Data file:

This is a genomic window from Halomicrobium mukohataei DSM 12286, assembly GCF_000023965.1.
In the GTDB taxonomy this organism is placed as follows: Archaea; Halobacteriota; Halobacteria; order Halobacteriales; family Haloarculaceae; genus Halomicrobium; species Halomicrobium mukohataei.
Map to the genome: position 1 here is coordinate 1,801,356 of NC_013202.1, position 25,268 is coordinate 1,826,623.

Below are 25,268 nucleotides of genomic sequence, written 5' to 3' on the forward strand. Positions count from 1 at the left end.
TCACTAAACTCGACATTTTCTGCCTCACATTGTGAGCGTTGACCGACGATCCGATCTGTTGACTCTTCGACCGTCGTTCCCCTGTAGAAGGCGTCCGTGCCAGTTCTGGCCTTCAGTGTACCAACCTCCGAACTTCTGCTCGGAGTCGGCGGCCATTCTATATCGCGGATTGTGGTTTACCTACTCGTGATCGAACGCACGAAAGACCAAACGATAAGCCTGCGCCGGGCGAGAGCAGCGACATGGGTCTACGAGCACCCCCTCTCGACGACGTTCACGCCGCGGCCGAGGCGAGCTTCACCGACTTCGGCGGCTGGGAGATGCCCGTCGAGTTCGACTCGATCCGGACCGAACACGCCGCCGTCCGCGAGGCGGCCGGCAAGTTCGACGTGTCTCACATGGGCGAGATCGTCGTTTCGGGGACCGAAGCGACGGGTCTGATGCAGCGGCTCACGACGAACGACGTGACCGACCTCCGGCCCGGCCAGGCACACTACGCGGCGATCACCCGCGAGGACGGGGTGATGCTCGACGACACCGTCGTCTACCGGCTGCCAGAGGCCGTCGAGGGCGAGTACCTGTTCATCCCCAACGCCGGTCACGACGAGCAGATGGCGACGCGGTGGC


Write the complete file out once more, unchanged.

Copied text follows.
This is a genomic window from Halomicrobium mukohataei DSM 12286, assembly GCF_000023965.1.
In the GTDB taxonomy this organism is placed as follows: Archaea; Halobacteriota; Halobacteria; order Halobacteriales; family Haloarculaceae; genus Halomicrobium; species Halomicrobium mukohataei.
Map to the genome: position 1 here is coordinate 1,801,356 of NC_013202.1, position 25,268 is coordinate 1,826,623.

Below are 25,268 nucleotides of genomic sequence, written 5' to 3' on the forward strand. Positions count from 1 at the left end.
TCACTAAACTCGACATTTTCTGCCTCACATTGTGAGCGTTGACCGACGATCCGATCTGTTGACTCTTCGACCGTCGTTCCCCTGTAGAAGGCGTCCGTGCCAGTTCTGGCCTTCAGTGTACCAACCTCCGAACTTCTGCTCGGAGTCGGCGGCCATTCTATATCGCGGATTGTGGTTTACCTACTCGTGATCGAACGCACGAAAGACCAAACGATAAGCCTGCGCCGGGCGAGAGCAGCGACATGGGTCTACGAGCACCCCCTCTCGACGACGTTCACGCCGCGGCCGAGGCGAGCTTCACCGACTTCGGCGGCTGGGAGATGCCCGTCGAGTTCGACTCGATCCGGACCGAACACGCCGCCGTCCGCGAGGCGGCCGGCAAGTTCGACGTGTCTCACATGGGCGAGATCGTCGTTTCGGGGACCGAAGCGACGGGTCTGATGCAGCGGCTCACGACGAACGACGTGACCGACCTCCGGCCCGGCCAGGCACACTACGCGGCGATCACCCGCGAGGACGGGGTGATGCTCGACGACACCGTCGTCTACCGGCTGCCAGAGGCCGTCGAGGGCGAGTACCTGTTCATCCCCAACGCCGGTCACGACGAGCAGATGGCGACGCGGTGGC